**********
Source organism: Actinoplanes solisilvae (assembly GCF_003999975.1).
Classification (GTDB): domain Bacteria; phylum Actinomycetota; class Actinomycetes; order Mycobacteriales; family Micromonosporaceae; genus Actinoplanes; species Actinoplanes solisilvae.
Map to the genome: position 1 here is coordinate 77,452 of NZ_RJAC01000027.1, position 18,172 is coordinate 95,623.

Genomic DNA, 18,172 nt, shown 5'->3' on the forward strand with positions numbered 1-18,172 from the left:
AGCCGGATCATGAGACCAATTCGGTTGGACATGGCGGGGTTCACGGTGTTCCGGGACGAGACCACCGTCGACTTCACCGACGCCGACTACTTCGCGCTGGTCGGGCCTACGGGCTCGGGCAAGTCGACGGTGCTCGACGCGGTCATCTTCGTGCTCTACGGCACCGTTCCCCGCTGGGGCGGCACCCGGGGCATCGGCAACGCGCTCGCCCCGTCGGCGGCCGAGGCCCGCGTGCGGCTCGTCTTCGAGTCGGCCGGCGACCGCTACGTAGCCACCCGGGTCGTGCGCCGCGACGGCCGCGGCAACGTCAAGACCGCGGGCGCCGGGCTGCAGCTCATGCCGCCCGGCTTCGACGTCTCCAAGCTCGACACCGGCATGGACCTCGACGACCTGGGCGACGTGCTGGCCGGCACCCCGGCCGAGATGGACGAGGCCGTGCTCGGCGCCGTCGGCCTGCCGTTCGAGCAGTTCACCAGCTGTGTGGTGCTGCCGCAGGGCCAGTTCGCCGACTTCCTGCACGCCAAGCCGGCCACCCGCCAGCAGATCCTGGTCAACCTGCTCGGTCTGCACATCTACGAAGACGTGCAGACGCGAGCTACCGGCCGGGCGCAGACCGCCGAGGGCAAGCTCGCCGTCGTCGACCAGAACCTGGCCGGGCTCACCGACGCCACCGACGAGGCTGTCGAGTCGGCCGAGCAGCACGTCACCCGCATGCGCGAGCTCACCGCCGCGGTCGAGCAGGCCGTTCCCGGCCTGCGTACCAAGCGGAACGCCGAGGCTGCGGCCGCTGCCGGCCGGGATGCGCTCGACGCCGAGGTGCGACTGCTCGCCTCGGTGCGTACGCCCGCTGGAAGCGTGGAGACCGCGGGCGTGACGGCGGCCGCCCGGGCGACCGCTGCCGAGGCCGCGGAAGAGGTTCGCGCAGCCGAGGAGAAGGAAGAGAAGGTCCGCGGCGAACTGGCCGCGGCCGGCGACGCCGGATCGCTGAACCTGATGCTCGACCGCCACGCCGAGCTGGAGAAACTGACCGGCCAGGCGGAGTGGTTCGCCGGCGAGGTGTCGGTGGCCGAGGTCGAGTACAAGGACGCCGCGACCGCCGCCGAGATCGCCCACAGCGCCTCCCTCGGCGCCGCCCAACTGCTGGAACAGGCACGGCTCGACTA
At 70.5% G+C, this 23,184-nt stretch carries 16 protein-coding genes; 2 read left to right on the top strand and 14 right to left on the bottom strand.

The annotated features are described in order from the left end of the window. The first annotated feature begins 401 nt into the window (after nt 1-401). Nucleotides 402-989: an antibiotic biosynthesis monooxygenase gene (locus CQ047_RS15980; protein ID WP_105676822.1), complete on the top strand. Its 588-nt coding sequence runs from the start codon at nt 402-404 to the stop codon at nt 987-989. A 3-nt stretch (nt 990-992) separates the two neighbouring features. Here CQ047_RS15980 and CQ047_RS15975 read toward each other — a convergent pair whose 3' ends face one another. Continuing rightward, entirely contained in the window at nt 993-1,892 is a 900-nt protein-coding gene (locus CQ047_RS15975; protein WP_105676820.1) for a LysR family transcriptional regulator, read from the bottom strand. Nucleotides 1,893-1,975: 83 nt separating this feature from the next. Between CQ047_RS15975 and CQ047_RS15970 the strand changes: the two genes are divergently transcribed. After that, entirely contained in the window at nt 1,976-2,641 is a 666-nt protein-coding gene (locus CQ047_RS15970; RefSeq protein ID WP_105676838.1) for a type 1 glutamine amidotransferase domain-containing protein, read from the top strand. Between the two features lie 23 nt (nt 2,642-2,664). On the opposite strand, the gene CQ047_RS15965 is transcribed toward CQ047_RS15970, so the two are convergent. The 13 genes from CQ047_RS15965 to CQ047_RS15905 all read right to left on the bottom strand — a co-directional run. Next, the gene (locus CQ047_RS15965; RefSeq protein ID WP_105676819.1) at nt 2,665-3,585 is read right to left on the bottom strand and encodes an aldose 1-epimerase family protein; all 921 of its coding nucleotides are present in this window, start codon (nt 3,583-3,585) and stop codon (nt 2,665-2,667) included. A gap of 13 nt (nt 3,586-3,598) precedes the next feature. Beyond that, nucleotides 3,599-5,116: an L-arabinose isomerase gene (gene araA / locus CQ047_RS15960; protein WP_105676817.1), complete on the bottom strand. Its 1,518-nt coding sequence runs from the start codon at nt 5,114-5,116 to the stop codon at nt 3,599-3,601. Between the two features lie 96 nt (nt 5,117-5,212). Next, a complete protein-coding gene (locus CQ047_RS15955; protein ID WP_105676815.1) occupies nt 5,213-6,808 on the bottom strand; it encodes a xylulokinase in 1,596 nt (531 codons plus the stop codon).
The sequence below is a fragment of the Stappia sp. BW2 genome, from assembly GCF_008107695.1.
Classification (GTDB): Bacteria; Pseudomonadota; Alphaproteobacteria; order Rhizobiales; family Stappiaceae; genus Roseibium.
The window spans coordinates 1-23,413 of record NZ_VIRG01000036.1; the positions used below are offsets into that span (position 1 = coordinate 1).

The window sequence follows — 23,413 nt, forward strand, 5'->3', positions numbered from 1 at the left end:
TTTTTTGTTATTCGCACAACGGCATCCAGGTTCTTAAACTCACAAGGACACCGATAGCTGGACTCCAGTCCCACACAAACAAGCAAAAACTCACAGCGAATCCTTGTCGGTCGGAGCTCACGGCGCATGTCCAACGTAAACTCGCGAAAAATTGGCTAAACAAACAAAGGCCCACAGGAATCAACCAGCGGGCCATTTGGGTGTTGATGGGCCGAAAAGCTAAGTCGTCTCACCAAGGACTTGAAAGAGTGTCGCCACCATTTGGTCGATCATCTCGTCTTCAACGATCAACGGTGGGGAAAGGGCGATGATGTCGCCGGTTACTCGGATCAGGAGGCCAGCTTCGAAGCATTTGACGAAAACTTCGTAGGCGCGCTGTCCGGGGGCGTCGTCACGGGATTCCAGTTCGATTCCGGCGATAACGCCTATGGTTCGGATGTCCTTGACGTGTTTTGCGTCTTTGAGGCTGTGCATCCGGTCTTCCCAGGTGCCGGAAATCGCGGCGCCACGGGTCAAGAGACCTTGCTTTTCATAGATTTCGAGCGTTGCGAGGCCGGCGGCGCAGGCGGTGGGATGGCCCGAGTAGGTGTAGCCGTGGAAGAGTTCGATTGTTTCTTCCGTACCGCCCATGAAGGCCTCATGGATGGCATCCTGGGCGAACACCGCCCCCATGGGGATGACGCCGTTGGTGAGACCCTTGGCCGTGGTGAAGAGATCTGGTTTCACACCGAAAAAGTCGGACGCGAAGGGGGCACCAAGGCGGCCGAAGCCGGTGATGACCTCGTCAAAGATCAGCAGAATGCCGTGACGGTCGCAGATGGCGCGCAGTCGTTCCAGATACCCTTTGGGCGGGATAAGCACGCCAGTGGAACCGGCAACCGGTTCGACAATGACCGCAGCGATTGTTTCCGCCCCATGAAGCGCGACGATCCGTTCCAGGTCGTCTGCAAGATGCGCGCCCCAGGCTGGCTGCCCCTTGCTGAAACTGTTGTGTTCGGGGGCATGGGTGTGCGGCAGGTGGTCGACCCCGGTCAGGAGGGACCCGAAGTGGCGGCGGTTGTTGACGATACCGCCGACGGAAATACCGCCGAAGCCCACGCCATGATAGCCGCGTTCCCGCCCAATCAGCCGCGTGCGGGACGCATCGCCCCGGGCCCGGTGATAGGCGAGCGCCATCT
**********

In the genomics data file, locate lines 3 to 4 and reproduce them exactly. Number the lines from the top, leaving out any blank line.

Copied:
Map to the genome: position 1 here is coordinate 77,452 of NZ_RJAC01000027.1, position 18,172 is coordinate 95,623.

Genomic DNA, 18,172 nt, shown 5'->3' on the forward strand with positions numbered 1-18,172 from the left: